Pros of a Pen name.

You may have a horrible name.

Your name may be similar to other writers, or your gender may not suit your genre.

Your name may be difficult to spell or pronounce

Your name may be very common it could be mixed up.

Your name is the same as another author.

You may want to write in different genres, and so a new name can help avoid confusing readers.

You may want to keep your writing life separate from your business or personal life.

The case for a pen name

You get to choose your name. You can make it romantic, memorable, posher, whatever you like.

You can publish your books without anyone knowing who you are.

You can write about your messy childhood, terrible home while no one will know who you are.

But – people like to know who you are and about you. With a pen name you are then faced with the issue of how to become ‘that’ person. Do you invent a whole persona and background? Can you ‘live’ as that person without anyone knowing.

Using yourself as the author can make things easer for marketing. If you do personal book launches, you tube, podcasts, it is all difficult if you are not YOU! But again this is a decision you must make for yourself.

There are many authors who do successfully use a pen name. So successfully in fact no one thinks of them as their ‘real’ person. J K Rowling, of course, Lee Child, Nikki French.

J K Rowling – when she was first published the publishing company felt her name, Joanne Rowling, would not attract both sexes of a book aimed at boys and girls, hence they said she was to use her initials. As she says she was so thrilled to be published she could have gone along with anything they had asked her to do.

She was later to launch another completely different genre – crime/mystery under another pen name, Robert Galbraith. Rowling said that she had enjoyed working under a pseudonym. Robert was the name of one of her heroes, Robert F. Kennedy and Galbraith came from a fantasy name she had invented for herself as a child, Ella Galbraith. There is a belief that she wanted to write under another name to keep the new titles separate from her Harry Potter series, but when they books did not sell well her ‘real’ name was revealed and of course the books sold.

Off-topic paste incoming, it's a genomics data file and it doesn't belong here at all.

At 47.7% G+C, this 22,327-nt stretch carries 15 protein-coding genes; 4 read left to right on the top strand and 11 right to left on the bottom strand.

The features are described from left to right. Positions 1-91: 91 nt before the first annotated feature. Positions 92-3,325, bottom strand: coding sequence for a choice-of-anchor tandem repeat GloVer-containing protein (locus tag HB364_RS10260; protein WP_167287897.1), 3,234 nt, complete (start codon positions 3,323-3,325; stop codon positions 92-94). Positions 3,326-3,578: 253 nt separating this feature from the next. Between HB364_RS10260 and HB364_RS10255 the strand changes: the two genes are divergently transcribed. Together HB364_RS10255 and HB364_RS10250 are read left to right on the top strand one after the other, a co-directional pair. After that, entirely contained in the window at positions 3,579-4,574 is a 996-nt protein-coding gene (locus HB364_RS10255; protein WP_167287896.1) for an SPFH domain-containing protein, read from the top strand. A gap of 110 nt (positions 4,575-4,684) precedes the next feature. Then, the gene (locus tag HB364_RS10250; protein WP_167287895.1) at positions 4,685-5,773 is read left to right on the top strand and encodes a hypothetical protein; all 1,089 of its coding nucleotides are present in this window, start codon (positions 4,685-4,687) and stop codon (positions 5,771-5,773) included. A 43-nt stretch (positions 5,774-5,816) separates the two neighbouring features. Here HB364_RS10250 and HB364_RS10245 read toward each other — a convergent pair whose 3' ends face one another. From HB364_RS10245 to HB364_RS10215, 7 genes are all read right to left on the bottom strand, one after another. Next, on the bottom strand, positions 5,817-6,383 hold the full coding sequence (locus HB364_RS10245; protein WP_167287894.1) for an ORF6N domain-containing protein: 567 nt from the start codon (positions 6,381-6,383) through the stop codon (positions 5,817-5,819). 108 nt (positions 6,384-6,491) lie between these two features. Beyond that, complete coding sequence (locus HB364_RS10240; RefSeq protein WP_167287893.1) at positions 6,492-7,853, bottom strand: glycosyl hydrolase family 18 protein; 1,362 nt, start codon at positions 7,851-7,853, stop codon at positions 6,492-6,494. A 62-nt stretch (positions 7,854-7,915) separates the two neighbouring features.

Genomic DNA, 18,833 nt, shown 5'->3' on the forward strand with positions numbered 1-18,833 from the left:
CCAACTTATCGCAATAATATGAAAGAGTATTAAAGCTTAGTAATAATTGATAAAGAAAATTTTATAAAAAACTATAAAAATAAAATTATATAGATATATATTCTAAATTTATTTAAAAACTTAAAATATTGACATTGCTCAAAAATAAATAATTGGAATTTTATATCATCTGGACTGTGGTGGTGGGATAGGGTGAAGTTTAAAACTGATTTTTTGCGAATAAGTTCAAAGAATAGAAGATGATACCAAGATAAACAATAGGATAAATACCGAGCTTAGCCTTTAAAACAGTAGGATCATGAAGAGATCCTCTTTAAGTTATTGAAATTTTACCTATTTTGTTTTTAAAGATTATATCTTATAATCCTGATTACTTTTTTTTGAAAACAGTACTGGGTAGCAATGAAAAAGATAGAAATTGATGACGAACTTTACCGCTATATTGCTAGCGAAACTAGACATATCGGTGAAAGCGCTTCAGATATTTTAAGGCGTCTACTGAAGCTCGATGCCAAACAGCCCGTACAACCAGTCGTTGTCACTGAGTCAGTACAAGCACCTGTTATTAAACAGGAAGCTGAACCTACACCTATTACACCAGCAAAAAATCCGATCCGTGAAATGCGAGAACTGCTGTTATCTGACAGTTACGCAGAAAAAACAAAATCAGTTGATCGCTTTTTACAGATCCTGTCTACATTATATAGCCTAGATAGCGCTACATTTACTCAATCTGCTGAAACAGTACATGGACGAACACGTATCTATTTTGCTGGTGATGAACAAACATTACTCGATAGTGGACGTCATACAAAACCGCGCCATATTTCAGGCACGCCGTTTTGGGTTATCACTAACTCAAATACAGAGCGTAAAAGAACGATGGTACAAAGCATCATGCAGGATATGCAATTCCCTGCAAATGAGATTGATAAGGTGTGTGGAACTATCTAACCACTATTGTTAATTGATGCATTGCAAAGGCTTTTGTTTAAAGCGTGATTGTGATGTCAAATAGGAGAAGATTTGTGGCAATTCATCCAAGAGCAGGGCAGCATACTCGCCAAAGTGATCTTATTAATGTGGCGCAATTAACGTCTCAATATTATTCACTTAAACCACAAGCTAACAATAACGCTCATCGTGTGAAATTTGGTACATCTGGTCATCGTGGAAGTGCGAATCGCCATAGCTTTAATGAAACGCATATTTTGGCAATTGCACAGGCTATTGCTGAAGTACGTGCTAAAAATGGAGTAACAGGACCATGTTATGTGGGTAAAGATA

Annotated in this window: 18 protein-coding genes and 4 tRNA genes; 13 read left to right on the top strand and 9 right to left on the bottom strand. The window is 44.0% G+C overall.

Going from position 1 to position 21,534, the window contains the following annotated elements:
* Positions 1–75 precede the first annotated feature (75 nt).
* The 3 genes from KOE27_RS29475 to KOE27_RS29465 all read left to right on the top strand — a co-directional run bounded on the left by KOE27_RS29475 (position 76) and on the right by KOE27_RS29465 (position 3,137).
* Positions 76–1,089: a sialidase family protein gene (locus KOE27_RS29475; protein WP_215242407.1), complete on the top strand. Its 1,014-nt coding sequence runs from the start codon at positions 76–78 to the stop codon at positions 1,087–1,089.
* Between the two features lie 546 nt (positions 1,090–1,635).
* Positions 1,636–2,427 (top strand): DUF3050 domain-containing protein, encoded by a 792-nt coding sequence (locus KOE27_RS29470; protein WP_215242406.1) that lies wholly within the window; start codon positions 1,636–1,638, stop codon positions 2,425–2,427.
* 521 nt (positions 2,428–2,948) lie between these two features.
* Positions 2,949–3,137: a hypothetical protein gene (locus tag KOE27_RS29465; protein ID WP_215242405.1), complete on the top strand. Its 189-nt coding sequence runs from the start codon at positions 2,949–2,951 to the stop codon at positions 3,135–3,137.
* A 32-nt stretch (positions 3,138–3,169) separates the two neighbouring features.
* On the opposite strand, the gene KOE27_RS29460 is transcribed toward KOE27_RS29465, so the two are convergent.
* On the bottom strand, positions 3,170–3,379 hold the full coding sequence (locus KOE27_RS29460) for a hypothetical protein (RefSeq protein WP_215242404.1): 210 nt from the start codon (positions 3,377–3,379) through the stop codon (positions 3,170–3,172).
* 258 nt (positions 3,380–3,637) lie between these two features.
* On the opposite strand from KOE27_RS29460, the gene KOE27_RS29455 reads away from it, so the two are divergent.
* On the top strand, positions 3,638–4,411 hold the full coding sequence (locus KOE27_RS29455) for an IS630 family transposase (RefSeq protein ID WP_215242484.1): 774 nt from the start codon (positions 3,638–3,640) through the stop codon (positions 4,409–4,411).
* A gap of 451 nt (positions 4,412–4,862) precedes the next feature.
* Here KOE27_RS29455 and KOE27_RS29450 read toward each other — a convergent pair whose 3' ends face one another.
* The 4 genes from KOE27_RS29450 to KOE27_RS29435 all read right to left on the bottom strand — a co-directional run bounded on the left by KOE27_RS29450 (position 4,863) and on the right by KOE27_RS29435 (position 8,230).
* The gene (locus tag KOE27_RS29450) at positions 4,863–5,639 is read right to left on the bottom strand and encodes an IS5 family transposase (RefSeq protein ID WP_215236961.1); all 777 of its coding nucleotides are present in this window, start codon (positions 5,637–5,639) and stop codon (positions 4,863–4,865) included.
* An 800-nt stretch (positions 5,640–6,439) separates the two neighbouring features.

Lee Child whose real name is James (Jim) Grant. Invented himself as Lee Child, coming from a background in show business it seemed perfectly normal to have a ‘new name’ The writing name came from a family joke. Overhearing a Texan, on a train, talking about a car, the Renault, Le Car, which he mispronounced. Everything in the family was then prefixed with Lee, and then when his daughter, Ruth was born, she became Lee Child and the name stuck.  

Nicci French this is the combined name of a husband and wife writing team, Nicola Gerard and Julian French. Both write novels under their own names, but combine their names for their psychological thrillers. The couple live in Suffolk and have penned some twenty novels under their pen name. They write sequentially, one writing a chapter while the other edits and rewrites. Writing is so difficult, I cannot imagine anything more difficult than writing a book with someone. I have the greatest admiration for any friend or marriage partnership who can do this.

Orna Ross is the pen name of Aine McCarthy an Irish writer who combined the names of her two children, Ornagh and Ross to produce the name she writes under. She is a former literary agent, blogger and the founder of the Alliance for Independent Authors, a professional association for authors who self-publish their work She was been named one of the top 100 most influential people in publishing by The Bookseller, the UK publishing trade magazine.

George Elliott  was the pen name of British Victorian novelist, poet, journalist and translator Mary Ann Evans.  She was one of the leading writers of the Victorian era. She wrote seven novels, including Adam Bede (1859), The Mill on the Floss (1860), Silas Marner (1861), and Middlemarch (1871–72). Most of which are set in provincial England and known for their realism and psychological insight.